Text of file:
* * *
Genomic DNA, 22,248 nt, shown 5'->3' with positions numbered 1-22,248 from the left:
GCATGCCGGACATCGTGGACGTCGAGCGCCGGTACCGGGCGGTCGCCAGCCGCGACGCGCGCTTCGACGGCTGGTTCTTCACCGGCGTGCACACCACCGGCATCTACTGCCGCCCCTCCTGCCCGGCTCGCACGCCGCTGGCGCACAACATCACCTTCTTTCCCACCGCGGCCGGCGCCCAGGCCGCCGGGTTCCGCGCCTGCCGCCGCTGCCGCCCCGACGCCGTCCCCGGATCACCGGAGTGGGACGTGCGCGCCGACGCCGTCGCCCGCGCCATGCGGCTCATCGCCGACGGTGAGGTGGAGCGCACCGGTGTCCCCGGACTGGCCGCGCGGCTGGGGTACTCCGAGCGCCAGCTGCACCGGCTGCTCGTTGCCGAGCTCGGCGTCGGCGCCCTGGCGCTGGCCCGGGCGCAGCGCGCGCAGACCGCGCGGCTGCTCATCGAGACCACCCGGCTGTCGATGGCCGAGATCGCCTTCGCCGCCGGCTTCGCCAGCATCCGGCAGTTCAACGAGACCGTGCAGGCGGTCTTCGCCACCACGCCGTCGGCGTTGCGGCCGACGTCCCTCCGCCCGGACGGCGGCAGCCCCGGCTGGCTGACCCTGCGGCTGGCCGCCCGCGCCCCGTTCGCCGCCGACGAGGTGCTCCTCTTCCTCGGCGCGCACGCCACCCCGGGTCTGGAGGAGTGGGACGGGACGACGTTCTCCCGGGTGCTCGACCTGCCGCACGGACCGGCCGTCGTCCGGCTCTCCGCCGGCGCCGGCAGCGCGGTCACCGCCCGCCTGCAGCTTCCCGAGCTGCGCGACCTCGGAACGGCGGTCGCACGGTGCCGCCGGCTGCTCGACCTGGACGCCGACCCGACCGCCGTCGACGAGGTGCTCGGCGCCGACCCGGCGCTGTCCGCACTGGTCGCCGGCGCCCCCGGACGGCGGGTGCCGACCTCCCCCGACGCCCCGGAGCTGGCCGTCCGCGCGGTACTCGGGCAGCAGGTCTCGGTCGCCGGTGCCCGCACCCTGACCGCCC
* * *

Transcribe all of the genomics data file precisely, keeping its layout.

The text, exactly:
Genomic DNA, 22,248 nt, shown 5'->3' with positions numbered 1-22,248 from the left:
GCATGCCGGACATCGTGGACGTCGAGCGCCGGTACCGGGCGGTCGCCAGCCGCGACGCGCGCTTCGACGGCTGGTTCTTCACCGGCGTGCACACCACCGGCATCTACTGCCGCCCCTCCTGCCCGGCTCGCACGCCGCTGGCGCACAACATCACCTTCTTTCCCACCGCGGCCGGCGCCCAGGCCGCCGGGTTCCGCGCCTGCCGCCGCTGCCGCCCCGACGCCGTCCCCGGATCACCGGAGTGGGACGTGCGCGCCGACGCCGTCGCCCGCGCCATGCGGCTCATCGCCGACGGTGAGGTGGAGCGCACCGGTGTCCCCGGACTGGCCGCGCGGCTGGGGTACTCCGAGCGCCAGCTGCACCGGCTGCTCGTTGCCGAGCTCGGCGTCGGCGCCCTGGCGCTGGCCCGGGCGCAGCGCGCGCAGACCGCGCGGCTGCTCATCGAGACCACCCGGCTGTCGATGGCCGAGATCGCCTTCGCCGCCGGCTTCGCCAGCATCCGGCAGTTCAACGAGACCGTGCAGGCGGTCTTCGCCACCACGCCGTCGGCGTTGCGGCCGACGTCCCTCCGCCCGGACGGCGGCAGCCCCGGCTGGCTGACCCTGCGGCTGGCCGCCCGCGCCCCGTTCGCCGCCGACGAGGTGCTCCTCTTCCTCGGCGCGCACGCCACCCCGGGTCTGGAGGAGTGGGACGGGACGACGTTCTCCCGGGTGCTCGACCTGCCGCACGGACCGGCCGTCGTCCGGCTCTCCGCCGGCGCCGGCAGCGCGGTCACCGCCCGCCTGCAGCTTCCCGAGCTGCGCGACCTCGGAACGGCGGTCGCACGGTGCCGCCGGCTGCTCGACCTGGACGCCGACCCGACCGCCGTCGACGAGGTGCTCGGCGCCGACCCGGCGCTGTCCGCACTGGTCGCCGGCGCCCCCGGACGGCGGGTGCCGACCTCCCCCGACGCCCCGGAGCTGGCCGTCCGCGCGGTACTCGGGCAGCAGGTCTCGGTCGCCGGTGCCCGCACCCTGACCGCCC